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Graduate school receives grant

June 12, 2000

Lewis & Clark’s graduate school has received a $656,621 grant from the U.S. Department of Education’s Office of Bilingual Education to fund Project T.A.S.K. (Tools for Academic Skills and Knowledge).

The project will benefit students attending 15 schools in the Beaverton, Gresham-Barlow, Hillsboro, Portland and West Linn-Wilsonville school districts.

Project T.A.S.K. is a professional development program for K-12 educators to improve the academic and social experiences of non-native speaking students.

It brings together parents and educators in higher education and in K-12 schools to forge ways to meet the needs of non-native English-speaking students. Lewis & Clark’s graduate school will use the results to improve the way it prepares teachers to work with non-native speaking students.

“Every school is working on the achievement disparity experienced by English language learners,” says Jay Casbon, dean of Lewis & Clark’s graduate school of education. “This program is targeted to address the needs of these students and the teachers that work with them. We are pleased to continue our efforts in this area. It reinforces our truest values.”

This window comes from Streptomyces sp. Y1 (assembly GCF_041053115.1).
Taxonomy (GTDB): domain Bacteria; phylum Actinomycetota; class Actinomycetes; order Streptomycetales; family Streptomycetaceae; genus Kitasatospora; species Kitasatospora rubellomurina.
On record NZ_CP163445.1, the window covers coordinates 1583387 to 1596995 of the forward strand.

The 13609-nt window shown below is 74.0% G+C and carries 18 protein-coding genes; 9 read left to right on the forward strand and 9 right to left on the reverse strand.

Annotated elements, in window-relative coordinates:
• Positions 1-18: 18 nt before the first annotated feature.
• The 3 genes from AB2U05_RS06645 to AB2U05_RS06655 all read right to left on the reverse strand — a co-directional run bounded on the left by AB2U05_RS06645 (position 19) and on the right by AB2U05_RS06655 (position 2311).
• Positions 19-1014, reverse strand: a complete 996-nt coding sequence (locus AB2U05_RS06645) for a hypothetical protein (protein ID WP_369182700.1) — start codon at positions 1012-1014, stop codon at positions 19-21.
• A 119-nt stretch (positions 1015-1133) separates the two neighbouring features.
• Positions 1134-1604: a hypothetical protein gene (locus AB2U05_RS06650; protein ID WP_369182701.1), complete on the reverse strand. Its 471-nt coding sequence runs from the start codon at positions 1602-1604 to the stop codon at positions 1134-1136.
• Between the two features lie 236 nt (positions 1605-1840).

Project T.A.S.K. will increase the number of Portland-area mainstream teachers with the English for Speakers of Other Languages/Bilingual Endorsement, change the way Lewis & Clark prepares teachers for the changing demographics of Oregon’s students, foster school-based initiatives to increase the involvement of minority parents in their children’s education, and sponsor school-based action task groups to develop and implement action plans to increase the capacity and effectiveness of existing K-12 ESOL/ bilingual programs.

Lewis & Clark has received more than $2 million in the past 16 months to develop and support K-12 professional development programs in the area of ESOL/Bilingual education. Previous grants include the Hillsboro Intensive Training Project ($1.1 million), a consortium of Lewis & Clark and the Hillsboro School District, and the Comprehensive Professional Development Project ($300,000), which involves individual teachers throughout Portland-area school districts.

Although each grant uses a different approach, training method and technique, all three grants give classroom teachers the opportunity to strengthen their ability to help non-native English-speaking students experience academic success. Moreover, the grants will significantly increase the number of general classroom teachers who hold the ESOL/ Bilingual Endorsement in participating districts.

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